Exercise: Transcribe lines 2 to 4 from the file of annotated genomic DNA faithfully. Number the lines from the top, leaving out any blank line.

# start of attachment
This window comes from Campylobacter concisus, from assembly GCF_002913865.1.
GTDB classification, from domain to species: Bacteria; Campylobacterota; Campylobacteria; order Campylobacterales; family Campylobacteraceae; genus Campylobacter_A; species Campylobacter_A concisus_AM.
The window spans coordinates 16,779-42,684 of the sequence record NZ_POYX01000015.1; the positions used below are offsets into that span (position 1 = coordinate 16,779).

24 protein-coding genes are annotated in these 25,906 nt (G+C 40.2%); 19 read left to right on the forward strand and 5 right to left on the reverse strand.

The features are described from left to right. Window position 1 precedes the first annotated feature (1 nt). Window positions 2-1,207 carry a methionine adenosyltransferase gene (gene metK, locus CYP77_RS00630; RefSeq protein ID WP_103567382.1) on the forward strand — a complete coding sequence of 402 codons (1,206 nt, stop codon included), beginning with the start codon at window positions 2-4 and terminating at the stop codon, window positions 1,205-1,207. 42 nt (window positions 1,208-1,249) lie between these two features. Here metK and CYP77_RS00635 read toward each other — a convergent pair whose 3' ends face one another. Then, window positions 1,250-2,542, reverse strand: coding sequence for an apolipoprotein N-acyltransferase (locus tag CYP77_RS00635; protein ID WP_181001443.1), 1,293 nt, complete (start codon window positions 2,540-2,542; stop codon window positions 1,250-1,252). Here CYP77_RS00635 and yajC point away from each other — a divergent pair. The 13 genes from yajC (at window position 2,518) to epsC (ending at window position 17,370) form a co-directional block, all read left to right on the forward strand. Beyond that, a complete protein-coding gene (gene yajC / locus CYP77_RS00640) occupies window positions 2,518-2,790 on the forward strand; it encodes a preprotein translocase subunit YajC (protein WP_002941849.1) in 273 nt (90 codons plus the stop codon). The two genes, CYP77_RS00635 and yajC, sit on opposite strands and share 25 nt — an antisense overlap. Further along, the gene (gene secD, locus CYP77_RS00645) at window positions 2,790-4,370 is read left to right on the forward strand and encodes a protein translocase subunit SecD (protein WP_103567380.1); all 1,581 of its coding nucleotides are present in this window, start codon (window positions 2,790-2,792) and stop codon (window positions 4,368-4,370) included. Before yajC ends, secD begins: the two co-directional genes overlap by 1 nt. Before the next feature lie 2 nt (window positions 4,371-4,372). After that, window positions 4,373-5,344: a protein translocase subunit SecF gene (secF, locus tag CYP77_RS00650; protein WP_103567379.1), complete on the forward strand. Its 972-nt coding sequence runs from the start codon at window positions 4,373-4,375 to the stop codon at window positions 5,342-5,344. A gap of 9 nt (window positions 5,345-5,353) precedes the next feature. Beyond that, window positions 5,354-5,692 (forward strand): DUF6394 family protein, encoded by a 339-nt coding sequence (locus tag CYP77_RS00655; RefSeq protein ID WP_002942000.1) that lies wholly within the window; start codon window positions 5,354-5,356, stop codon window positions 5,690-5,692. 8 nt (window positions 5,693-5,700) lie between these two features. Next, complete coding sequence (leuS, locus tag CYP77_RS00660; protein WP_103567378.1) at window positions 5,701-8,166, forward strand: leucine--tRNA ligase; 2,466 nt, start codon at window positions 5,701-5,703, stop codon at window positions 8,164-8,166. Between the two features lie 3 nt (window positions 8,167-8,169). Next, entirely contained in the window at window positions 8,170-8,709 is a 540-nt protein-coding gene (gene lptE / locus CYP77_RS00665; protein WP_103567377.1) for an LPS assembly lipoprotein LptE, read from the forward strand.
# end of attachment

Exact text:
GTDB classification, from domain to species: Bacteria; Campylobacterota; Campylobacteria; order Campylobacterales; family Campylobacteraceae; genus Campylobacter_A; species Campylobacter_A concisus_AM.
The window spans coordinates 16,779-42,684 of the sequence record NZ_POYX01000015.1; the positions used below are offsets into that span (position 1 = coordinate 16,779).

24 protein-coding genes are annotated in these 25,906 nt (G+C 40.2%); 19 read left to right on the forward strand and 5 right to left on the reverse strand.